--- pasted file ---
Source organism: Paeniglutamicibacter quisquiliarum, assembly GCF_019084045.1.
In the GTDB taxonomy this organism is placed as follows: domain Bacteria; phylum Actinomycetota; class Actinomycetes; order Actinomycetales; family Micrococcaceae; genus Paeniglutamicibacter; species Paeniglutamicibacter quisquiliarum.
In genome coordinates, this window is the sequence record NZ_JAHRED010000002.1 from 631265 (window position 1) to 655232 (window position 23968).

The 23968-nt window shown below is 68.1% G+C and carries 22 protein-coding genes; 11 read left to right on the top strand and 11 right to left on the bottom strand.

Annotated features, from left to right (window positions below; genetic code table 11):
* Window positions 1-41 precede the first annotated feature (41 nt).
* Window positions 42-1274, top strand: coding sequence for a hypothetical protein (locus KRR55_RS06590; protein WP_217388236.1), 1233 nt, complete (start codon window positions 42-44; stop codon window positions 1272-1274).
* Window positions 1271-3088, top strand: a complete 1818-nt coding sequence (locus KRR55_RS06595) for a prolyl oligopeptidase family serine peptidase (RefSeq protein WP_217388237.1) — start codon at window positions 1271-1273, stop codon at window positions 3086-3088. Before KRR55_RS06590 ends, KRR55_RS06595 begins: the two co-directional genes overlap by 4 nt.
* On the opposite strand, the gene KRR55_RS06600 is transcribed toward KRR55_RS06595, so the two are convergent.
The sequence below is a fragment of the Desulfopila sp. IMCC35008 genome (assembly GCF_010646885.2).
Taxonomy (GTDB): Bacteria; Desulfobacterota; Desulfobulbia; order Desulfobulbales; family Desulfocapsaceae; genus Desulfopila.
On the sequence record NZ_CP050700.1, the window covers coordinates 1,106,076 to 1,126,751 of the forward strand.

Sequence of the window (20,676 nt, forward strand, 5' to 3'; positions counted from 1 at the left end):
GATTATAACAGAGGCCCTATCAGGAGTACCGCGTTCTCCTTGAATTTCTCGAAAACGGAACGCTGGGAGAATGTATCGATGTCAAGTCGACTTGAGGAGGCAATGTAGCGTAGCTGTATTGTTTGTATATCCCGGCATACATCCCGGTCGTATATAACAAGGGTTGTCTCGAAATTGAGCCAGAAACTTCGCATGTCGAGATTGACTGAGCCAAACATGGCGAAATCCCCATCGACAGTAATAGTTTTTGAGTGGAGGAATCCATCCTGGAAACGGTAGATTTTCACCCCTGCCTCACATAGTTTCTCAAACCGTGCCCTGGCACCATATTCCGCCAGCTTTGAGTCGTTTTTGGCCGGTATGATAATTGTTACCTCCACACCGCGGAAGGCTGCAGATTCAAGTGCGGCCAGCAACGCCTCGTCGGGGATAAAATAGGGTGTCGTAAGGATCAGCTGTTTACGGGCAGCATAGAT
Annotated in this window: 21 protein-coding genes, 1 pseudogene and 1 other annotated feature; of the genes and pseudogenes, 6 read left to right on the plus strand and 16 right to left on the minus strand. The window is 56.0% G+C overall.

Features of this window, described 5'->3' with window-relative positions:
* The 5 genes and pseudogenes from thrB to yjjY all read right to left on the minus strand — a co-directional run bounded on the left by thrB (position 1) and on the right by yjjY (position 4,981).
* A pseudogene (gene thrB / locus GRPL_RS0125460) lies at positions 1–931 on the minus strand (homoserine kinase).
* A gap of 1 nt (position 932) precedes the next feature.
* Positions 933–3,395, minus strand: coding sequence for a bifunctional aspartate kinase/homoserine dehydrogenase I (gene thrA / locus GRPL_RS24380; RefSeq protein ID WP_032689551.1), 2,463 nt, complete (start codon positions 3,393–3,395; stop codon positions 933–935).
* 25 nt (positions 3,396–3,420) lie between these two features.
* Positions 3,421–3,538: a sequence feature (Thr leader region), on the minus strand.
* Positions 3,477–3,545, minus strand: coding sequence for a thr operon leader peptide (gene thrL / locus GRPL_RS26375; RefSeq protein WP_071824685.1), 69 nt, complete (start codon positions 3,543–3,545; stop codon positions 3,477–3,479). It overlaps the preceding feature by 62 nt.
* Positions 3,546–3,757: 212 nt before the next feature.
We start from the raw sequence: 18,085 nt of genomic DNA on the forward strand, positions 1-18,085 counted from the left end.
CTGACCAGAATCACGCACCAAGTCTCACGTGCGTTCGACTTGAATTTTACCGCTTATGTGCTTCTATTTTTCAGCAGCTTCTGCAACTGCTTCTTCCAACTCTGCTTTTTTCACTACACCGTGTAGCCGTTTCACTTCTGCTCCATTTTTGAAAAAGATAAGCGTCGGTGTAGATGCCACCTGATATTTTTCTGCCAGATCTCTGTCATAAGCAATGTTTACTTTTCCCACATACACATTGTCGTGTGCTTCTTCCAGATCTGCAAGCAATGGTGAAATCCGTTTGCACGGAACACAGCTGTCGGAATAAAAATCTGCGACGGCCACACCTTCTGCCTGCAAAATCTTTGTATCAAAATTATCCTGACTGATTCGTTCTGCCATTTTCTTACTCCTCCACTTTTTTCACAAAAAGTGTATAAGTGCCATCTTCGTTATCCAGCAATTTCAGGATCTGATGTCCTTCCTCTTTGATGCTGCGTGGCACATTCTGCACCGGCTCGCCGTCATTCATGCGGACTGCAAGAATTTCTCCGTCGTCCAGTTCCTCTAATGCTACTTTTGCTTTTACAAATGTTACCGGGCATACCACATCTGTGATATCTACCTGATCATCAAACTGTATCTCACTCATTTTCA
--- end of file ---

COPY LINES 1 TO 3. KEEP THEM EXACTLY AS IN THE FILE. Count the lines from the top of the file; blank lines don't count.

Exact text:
Source organism: Paeniglutamicibacter quisquiliarum, assembly GCF_019084045.1.
In the GTDB taxonomy this organism is placed as follows: domain Bacteria; phylum Actinomycetota; class Actinomycetes; order Actinomycetales; family Micrococcaceae; genus Paeniglutamicibacter; species Paeniglutamicibacter quisquiliarum.
In genome coordinates, this window is the sequence record NZ_JAHRED010000002.1 from 631265 (window position 1) to 655232 (window position 23968).